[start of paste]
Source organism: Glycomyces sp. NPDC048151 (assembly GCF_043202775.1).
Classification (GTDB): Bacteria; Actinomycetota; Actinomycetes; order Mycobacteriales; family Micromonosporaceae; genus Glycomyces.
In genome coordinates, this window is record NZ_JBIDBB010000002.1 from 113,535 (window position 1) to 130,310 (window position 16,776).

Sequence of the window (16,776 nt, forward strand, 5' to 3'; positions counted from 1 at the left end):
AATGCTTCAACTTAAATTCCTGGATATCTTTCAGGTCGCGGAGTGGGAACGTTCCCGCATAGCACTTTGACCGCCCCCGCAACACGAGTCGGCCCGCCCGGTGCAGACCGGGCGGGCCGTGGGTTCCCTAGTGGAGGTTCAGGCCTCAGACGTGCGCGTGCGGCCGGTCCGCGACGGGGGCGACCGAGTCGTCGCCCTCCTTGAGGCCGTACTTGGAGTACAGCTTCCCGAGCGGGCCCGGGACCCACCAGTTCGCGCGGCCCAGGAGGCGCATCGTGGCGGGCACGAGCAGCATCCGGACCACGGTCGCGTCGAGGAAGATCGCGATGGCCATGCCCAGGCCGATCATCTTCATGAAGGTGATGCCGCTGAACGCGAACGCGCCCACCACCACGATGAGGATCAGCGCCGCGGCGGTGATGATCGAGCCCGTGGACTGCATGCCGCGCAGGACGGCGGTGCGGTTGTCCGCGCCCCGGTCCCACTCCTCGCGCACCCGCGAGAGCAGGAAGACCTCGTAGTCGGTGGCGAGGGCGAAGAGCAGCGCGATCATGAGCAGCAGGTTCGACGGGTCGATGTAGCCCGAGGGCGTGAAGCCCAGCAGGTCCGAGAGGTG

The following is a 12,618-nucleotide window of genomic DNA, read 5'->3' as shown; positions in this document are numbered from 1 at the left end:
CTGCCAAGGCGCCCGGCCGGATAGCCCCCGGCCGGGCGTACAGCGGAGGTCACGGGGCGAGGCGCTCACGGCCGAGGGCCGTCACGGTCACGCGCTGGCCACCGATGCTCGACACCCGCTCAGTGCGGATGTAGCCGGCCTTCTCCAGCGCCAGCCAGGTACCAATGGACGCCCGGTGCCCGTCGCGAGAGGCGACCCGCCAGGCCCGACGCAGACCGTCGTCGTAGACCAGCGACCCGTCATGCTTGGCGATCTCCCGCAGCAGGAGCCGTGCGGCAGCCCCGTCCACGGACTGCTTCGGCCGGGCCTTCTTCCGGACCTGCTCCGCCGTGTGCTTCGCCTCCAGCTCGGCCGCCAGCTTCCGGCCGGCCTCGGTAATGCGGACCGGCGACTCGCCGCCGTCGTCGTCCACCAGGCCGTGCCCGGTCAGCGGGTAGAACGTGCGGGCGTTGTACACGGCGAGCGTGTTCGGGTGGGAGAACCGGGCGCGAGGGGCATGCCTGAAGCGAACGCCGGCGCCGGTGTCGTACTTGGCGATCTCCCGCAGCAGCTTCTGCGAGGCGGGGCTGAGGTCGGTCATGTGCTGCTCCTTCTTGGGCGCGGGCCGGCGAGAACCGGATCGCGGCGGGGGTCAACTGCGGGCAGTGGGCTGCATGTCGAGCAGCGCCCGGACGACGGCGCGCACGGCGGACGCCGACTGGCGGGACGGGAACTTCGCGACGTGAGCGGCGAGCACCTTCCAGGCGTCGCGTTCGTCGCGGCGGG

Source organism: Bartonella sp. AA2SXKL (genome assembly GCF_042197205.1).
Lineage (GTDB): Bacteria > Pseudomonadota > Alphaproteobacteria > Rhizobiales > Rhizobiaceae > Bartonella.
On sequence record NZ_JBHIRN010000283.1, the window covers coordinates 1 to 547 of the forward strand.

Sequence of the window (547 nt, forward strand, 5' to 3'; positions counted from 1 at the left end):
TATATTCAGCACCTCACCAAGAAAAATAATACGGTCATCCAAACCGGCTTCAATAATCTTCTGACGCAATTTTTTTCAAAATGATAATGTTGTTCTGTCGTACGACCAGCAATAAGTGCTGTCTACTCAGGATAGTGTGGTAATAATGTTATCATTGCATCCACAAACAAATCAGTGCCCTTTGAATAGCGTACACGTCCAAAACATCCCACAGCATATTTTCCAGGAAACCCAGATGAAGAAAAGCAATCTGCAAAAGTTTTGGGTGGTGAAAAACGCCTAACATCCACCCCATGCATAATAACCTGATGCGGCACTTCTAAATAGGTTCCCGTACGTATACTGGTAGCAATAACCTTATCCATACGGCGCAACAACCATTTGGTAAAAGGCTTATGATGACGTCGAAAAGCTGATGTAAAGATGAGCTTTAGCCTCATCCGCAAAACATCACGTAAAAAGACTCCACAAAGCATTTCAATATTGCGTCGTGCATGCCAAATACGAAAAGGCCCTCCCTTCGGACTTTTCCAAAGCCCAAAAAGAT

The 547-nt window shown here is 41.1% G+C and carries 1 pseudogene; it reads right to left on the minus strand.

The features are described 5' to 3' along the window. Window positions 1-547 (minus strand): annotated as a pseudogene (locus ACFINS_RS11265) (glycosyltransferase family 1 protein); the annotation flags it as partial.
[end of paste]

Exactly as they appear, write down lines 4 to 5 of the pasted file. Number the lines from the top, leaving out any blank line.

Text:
Sequence of the window (16,776 nt, forward strand, 5' to 3'; positions counted from 1 at the left end):
AATGCTTCAACTTAAATTCCTGGATATCTTTCAGGTCGCGGAGTGGGAACGTTCCCGCATAGCACTTTGACCGCCCCCGCAACACGAGTCGGCCCGCCCGGTGCAGACCGGGCGGGCCGTGGGTTCCCTAGTGGAGGTTCAGGCCTCAGACGTGCGCGTGCGGCCGGTCCGCGACGGGGGCGACCGAGTCGTCGCCCTCCTTGAGGCCGTACTTGGAGTACAGCTTCCCGAGCGGGCCCGGGACCCACCAGTTCGCGCGGCCCAGGAGGCGCATCGTGGCGGGCACGAGCAGCATCCGGACCACGGTCGCGTCGAGGAAGATCGCGATGGCCATGCCCAGGCCGATCATCTTCATGAAGGTGATGCCGCTGAACGCGAACGCGCCCACCACCACGATGAGGATCAGCGCCGCGGCGGTGATGATCGAGCCCGTGGACTGCATGCCGCGCAGGACGGCGGTGCGGTTGTCCGCGCCCCGGTCCCACTCCTCGCGCACCCGCGAGAGCAGGAAGACCTCGTAGTCGGTGGCGAGGGCGAAGAGCAGCGCGATCATGAGCAGCAGGTTCGACGGGTCGATGTAGCCCGAGGGCGTGAAGCCCAGCAGGTCCGAGAGGTG